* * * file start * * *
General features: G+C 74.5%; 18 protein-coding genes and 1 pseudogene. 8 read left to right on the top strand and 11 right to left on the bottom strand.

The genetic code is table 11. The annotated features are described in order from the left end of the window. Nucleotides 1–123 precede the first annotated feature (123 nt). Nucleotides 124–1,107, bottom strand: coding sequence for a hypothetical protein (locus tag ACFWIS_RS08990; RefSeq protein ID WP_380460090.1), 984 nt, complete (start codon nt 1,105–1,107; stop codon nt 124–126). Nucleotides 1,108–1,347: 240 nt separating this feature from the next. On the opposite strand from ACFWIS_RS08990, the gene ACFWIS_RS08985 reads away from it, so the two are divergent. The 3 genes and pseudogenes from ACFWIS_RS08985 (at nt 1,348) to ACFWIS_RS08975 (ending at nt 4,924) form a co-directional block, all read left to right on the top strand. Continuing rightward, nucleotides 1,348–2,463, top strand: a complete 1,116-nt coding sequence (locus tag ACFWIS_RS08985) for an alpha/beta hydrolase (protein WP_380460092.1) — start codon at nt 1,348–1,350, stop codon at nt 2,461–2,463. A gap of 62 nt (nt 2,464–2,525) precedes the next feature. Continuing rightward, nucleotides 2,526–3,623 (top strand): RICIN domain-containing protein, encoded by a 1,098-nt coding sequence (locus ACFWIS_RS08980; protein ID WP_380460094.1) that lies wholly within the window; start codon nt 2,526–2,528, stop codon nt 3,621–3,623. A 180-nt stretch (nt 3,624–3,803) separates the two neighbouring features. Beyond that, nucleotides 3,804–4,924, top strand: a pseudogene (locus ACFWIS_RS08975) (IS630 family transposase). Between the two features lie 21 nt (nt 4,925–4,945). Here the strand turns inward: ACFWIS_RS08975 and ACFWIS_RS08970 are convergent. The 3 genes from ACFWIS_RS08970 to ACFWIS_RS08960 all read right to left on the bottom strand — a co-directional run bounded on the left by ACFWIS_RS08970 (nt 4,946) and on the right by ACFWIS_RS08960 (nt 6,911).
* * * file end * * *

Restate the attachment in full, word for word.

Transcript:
General features: G+C 74.5%; 18 protein-coding genes and 1 pseudogene. 8 read left to right on the top strand and 11 right to left on the bottom strand.

The genetic code is table 11. The annotated features are described in order from the left end of the window. Nucleotides 1–123 precede the first annotated feature (123 nt). Nucleotides 124–1,107, bottom strand: coding sequence for a hypothetical protein (locus tag ACFWIS_RS08990; RefSeq protein ID WP_380460090.1), 984 nt, complete (start codon nt 1,105–1,107; stop codon nt 124–126). Nucleotides 1,108–1,347: 240 nt separating this feature from the next. On the opposite strand from ACFWIS_RS08990, the gene ACFWIS_RS08985 reads away from it, so the two are divergent. The 3 genes and pseudogenes from ACFWIS_RS08985 (at nt 1,348) to ACFWIS_RS08975 (ending at nt 4,924) form a co-directional block, all read left to right on the top strand. Continuing rightward, nucleotides 1,348–2,463, top strand: a complete 1,116-nt coding sequence (locus tag ACFWIS_RS08985) for an alpha/beta hydrolase (protein WP_380460092.1) — start codon at nt 1,348–1,350, stop codon at nt 2,461–2,463. A gap of 62 nt (nt 2,464–2,525) precedes the next feature. Continuing rightward, nucleotides 2,526–3,623 (top strand): RICIN domain-containing protein, encoded by a 1,098-nt coding sequence (locus ACFWIS_RS08980; protein ID WP_380460094.1) that lies wholly within the window; start codon nt 2,526–2,528, stop codon nt 3,621–3,623. A 180-nt stretch (nt 3,624–3,803) separates the two neighbouring features. Beyond that, nucleotides 3,804–4,924, top strand: a pseudogene (locus ACFWIS_RS08975) (IS630 family transposase). Between the two features lie 21 nt (nt 4,925–4,945). Here the strand turns inward: ACFWIS_RS08975 and ACFWIS_RS08970 are convergent. The 3 genes from ACFWIS_RS08970 to ACFWIS_RS08960 all read right to left on the bottom strand — a co-directional run bounded on the left by ACFWIS_RS08970 (nt 4,946) and on the right by ACFWIS_RS08960 (nt 6,911).